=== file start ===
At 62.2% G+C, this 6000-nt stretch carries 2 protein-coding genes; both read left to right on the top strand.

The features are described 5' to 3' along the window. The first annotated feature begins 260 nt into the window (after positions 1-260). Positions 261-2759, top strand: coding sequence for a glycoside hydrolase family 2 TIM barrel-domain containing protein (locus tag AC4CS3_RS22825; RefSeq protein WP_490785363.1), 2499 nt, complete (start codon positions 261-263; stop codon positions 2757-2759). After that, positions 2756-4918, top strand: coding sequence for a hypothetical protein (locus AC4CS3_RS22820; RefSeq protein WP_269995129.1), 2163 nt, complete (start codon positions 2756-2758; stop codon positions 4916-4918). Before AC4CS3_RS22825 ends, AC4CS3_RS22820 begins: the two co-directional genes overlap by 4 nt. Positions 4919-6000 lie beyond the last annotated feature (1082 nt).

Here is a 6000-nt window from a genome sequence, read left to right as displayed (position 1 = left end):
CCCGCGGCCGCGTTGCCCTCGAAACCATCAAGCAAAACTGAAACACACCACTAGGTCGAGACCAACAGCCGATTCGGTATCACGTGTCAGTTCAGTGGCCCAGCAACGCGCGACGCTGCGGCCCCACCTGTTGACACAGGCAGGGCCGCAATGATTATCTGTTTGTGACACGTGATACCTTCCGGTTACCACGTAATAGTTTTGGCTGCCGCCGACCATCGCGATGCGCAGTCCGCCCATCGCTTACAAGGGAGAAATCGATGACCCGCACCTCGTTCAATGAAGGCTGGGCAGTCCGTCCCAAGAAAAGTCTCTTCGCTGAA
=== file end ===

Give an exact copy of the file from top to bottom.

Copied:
At 62.2% G+C, this 6000-nt stretch carries 2 protein-coding genes; both read left to right on the top strand.

The features are described 5' to 3' along the window. The first annotated feature begins 260 nt into the window (after positions 1-260). Positions 261-2759, top strand: coding sequence for a glycoside hydrolase family 2 TIM barrel-domain containing protein (locus tag AC4CS3_RS22825; RefSeq protein WP_490785363.1), 2499 nt, complete (start codon positions 261-263; stop codon positions 2757-2759). After that, positions 2756-4918, top strand: coding sequence for a hypothetical protein (locus AC4CS3_RS22820; RefSeq protein WP_269995129.1), 2163 nt, complete (start codon positions 2756-2758; stop codon positions 4916-4918). Before AC4CS3_RS22825 ends, AC4CS3_RS22820 begins: the two co-directional genes overlap by 4 nt. Positions 4919-6000 lie beyond the last annotated feature (1082 nt).

Here is a 6000-nt window from a genome sequence, read left to right as displayed (position 1 = left end):
CCCGCGGCCGCGTTGCCCTCGAAACCATCAAGCAAAACTGAAACACACCACTAGGTCGAGACCAACAGCCGATTCGGTATCACGTGTCAGTTCAGTGGCCCAGCAACGCGCGACGCTGCGGCCCCACCTGTTGACACAGGCAGGGCCGCAATGATTATCTGTTTGTGACACGTGATACCTTCCGGTTACCACGTAATAGTTTTGGCTGCCGCCGACCATCGCGATGCGCAGTCCGCCCATCGCTTACAAGGGAGAAATCGATGACCCGCACCTCGTTCAATGAAGGCTGGGCAGTCCGTCCCAAGAAAAGTCTCTTCGCTGAA